For all we do, and all we achieve, all we "understand" is little compared to the infinite Greatness, Beauty and Love demonstrated through God's Creation.  This wonder includes even one child or one adult, one person, even the disabled or mentally ill.

These questions that confront us are not the sole concern of Christians or the Jewish people or any one portion of humanity.  They are universal questions basic to the human condition; these questions must be answered by each of us, in all places, throughout all of time.

And again, I ask, when all is said and done, will I, will you have chosen to act in a way that honors life?  You see, your choice, just like every other person's choice, makes all the difference.  Collectively, we as individuals, determine the future of our world.  Ultimately, the dignity of man rests not in the glorification of man, but in glorifying God and all of his Creation, even the least of those among us.  Will we, out of fear, refrain from speaking up, refrain from confronting those leaders around us, refrain from risking all to save our fellow man?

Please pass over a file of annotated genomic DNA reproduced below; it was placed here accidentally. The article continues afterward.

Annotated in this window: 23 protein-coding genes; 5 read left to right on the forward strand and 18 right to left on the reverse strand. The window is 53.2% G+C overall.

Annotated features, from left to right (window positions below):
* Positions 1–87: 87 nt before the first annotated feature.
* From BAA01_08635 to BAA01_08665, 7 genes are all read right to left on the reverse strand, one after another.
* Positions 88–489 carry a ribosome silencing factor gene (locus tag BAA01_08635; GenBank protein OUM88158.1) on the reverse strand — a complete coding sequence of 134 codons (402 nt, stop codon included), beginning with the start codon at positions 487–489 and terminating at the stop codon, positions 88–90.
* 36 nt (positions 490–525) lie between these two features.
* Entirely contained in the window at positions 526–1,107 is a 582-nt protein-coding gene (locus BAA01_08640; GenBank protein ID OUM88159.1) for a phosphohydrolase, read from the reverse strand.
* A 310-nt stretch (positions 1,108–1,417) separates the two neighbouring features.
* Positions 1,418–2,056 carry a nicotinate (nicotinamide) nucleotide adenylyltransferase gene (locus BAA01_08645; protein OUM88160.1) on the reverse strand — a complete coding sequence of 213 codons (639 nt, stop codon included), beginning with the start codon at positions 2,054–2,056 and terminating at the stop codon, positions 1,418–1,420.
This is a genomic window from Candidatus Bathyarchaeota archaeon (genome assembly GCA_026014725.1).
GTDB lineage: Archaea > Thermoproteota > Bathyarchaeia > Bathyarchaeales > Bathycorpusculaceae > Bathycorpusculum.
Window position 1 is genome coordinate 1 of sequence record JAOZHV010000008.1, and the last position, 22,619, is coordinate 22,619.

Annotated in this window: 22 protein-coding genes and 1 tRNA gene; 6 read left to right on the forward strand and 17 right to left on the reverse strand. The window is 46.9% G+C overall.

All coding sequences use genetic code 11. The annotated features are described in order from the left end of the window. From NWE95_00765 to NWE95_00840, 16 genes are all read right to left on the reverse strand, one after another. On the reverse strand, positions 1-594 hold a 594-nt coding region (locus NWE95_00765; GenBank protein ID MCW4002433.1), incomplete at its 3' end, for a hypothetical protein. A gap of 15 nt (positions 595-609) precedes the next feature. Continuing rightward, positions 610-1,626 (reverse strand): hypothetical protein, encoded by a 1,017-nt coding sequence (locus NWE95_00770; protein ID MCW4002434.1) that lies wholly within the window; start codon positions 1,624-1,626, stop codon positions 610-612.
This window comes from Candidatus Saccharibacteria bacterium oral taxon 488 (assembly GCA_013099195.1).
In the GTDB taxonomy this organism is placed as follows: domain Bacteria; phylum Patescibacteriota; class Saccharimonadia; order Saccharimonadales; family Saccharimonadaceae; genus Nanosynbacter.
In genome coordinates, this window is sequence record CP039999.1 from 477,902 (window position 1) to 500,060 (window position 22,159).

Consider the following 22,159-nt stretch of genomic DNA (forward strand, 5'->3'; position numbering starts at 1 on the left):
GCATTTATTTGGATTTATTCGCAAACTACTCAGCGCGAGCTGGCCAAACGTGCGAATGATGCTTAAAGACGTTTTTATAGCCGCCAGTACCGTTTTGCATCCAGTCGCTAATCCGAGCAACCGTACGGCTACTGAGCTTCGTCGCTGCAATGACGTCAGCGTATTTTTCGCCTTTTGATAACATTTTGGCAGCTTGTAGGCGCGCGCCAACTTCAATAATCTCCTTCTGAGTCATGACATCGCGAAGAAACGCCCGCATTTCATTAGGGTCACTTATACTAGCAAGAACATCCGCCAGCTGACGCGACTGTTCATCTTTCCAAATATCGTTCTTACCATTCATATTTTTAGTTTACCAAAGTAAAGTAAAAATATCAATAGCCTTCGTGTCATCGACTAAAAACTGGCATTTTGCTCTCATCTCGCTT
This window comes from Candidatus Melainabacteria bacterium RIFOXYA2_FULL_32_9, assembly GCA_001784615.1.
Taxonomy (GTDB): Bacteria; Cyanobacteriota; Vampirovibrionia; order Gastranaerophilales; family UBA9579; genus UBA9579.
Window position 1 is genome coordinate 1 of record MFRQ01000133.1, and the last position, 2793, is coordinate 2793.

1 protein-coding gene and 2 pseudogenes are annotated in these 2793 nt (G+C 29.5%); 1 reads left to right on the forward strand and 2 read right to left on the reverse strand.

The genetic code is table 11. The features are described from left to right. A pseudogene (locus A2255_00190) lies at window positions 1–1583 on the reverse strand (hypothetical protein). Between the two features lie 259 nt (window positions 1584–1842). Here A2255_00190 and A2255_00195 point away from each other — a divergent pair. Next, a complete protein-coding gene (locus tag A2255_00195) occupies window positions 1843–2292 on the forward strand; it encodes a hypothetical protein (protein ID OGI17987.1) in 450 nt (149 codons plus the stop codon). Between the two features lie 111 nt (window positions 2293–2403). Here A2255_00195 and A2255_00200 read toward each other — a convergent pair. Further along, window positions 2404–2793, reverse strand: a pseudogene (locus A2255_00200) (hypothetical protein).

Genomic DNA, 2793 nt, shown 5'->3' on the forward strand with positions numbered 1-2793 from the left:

In Hitler's time, so many were terrified of saying anything, of being judged, condemned and losing everything.  In our own time, so many just don't care.  In our own time, so many do not understand the consequences of the small changes in laws, here and there.  But that is where it all began before.  Either you will choose to care or you will not.  Either you will choose to act or you will not.  For evil only flourishes when the people remain silent.  And evil flourishes when the people do not act.  What will we see when we review our own lives, at the end?  Will we have honored life?

For more information, see:
American eugenics
Nazi T-4Euthanasia program
The Holocaust
The Terri Schindler Schiavo Foundation
Not Dead Yet